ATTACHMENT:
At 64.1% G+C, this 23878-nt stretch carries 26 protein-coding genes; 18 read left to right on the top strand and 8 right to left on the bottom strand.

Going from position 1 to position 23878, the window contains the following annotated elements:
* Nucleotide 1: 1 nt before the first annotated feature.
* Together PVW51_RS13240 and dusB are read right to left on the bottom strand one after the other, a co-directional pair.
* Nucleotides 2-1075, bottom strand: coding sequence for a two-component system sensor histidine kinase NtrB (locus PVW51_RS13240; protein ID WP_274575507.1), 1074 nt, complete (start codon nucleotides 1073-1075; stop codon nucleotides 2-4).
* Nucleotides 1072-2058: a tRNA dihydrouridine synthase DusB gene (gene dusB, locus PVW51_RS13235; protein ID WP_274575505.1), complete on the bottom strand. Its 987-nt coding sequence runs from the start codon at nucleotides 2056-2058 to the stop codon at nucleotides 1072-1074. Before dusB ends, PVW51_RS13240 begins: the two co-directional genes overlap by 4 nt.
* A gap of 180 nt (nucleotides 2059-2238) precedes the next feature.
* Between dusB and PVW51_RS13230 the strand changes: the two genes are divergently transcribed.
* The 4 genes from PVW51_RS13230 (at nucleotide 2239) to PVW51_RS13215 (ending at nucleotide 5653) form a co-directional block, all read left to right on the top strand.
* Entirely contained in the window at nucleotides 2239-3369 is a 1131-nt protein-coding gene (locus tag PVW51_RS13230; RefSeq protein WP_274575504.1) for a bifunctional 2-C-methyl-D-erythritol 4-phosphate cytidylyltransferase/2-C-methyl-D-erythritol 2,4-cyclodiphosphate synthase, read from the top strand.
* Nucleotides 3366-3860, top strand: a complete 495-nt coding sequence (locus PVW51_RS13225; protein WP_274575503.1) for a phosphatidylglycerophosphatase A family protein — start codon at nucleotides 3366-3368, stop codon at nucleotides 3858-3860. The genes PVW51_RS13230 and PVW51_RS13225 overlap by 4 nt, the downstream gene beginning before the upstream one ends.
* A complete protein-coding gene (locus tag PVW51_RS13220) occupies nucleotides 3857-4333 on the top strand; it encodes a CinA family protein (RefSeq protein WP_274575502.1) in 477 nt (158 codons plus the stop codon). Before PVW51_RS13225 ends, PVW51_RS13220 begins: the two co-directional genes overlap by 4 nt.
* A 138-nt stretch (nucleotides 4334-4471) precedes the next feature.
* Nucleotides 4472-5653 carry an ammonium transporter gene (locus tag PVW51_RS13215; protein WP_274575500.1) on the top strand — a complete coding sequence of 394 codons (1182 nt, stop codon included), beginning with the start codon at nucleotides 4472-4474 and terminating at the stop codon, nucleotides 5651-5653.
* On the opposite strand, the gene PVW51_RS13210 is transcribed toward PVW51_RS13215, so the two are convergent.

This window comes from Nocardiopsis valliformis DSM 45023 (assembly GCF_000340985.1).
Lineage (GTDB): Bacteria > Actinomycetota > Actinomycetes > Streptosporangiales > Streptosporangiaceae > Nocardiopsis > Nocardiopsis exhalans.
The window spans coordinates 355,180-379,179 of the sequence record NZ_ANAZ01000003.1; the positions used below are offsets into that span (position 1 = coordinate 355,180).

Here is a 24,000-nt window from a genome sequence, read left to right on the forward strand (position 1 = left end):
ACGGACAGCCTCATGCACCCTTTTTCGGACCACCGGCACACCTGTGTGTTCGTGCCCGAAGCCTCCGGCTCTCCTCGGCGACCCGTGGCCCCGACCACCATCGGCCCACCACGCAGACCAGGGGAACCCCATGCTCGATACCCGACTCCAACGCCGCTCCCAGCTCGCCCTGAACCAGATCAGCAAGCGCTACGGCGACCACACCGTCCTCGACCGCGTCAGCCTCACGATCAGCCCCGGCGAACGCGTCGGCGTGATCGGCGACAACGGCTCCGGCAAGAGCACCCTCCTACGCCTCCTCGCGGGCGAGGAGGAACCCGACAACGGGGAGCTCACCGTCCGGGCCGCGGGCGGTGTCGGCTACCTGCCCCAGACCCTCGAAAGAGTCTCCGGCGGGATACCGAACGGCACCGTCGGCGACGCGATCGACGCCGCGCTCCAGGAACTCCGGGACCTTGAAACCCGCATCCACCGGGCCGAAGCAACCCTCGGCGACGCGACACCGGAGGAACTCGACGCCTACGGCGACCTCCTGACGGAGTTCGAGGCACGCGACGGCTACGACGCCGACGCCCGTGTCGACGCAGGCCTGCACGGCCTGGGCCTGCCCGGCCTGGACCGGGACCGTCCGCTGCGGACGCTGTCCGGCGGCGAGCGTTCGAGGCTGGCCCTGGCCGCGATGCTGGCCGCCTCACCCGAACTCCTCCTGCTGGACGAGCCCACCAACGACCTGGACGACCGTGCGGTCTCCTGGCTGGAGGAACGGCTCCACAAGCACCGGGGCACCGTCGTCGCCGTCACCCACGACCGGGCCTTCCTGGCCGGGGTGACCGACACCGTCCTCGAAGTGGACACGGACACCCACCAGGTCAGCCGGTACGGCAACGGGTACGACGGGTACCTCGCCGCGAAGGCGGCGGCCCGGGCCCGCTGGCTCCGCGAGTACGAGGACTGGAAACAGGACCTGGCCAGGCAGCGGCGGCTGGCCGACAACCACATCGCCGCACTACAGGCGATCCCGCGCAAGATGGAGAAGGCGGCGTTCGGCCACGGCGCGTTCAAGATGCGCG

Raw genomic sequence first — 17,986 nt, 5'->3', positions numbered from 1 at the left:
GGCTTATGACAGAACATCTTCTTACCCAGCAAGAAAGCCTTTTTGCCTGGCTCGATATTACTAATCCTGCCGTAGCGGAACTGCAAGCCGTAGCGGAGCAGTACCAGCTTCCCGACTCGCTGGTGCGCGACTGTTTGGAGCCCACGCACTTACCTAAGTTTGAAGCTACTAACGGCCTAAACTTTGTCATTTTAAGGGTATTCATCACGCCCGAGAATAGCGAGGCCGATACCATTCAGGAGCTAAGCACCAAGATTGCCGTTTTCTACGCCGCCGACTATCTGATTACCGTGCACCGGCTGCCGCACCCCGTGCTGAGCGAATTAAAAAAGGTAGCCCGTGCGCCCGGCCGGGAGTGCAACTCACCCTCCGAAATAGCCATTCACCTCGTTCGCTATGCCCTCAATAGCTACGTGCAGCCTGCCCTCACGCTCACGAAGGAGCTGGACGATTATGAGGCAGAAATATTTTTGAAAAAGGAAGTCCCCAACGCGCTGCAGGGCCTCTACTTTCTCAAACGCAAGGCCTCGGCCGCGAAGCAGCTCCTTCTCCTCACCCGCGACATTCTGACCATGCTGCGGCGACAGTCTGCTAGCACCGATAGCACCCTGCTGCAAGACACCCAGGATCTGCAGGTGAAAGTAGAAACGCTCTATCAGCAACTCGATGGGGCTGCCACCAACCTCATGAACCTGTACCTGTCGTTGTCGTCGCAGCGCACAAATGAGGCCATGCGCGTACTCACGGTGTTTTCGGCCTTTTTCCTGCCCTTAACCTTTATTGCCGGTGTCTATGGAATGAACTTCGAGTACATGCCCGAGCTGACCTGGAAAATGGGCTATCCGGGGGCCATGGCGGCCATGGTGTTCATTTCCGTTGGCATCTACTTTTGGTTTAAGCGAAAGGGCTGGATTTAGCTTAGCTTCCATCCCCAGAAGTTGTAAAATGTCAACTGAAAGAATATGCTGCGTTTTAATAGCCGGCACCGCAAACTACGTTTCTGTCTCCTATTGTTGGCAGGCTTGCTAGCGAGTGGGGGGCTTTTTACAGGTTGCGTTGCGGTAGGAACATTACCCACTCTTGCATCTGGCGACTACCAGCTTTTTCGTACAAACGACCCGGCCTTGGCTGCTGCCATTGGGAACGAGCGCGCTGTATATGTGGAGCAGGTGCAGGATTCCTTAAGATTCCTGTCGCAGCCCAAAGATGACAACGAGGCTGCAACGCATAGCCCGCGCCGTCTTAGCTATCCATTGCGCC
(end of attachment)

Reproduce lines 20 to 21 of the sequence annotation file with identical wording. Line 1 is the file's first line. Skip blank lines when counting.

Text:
ACGGACAGCCTCATGCACCCTTTTTCGGACCACCGGCACACCTGTGTGTTCGTGCCCGAAGCCTCCGGCTCTCCTCGGCGACCCGTGGCCCCGACCACCATCGGCCCACCACGCAGACCAGGGGAACCCCATGCTCGATACCCGACTCCAACGCCGCTCCCAGCTCGCCCTGAACCAGATCAGCAAGCGCTACGGCGACCACACCGTCCTCGACCGCGTCAGCCTCACGATCAGCCCCGGCGAACGCGTCGGCGTGATCGGCGACAACGGCTCCGGCAAGAGCACCCTCCTACGCCTCCTCGCGGGCGAGGAGGAACCCGACAACGGGGAGCTCACCGTCCGGGCCGCGGGCGGTGTCGGCTACCTGCCCCAGACCCTCGAAAGAGTCTCCGGCGGGATACCGAACGGCACCGTCGGCGACGCGATCGACGCCGCGCTCCAGGAACTCCGGGACCTTGAAACCCGCATCCACCGGGCCGAAGCAACCCTCGGCGACGCGACACCGGAGGAACTCGACGCCTACGGCGACCTCCTGACGGAGTTCGAGGCACGCGACGGCTACGACGCCGACGCCCGTGTCGACGCAGGCCTGCACGGCCTGGGCCTGCCCGGCCTGGACCGGGACCGTCCGCTGCGGACGCTGTCCGGCGGCGAGCGTTCGAGGCTGGCCCTGGCCGCGATGCTGGCCGCCTCACCCGAACTCCTCCTGCTGGACGAGCCCACCAACGACCTGGACGACCGTGCGGTCTCCTGGCTGGAGGAACGGCTCCACAAGCACCGGGGCACCGTCGTCGCCGTCACCCACGACCGGGCCTTCCTGGCCGGGGTGACCGACACCGTCCTCGAAGTGGACACGGACACCCACCAGGTCAGCCGGTACGGCAACGGGTACGACGGGTACCTCGCCGCGAAGGCGGCGGCCCGGGCCCGCTGGCTCCGCGAGTACGAGGACTGGAAACAGGACCTGGCCAGGCAGCGGCGGCTGGCCGACAACCACATCGCCGCACTACAGGCGATCCCGCGCAAGATGGAGAAGGCGGCGTTCGGCCACGGCGCGTTCAAGATGCGCG

Raw genomic sequence first — 17,986 nt, 5'->3', positions numbered from 1 at the left: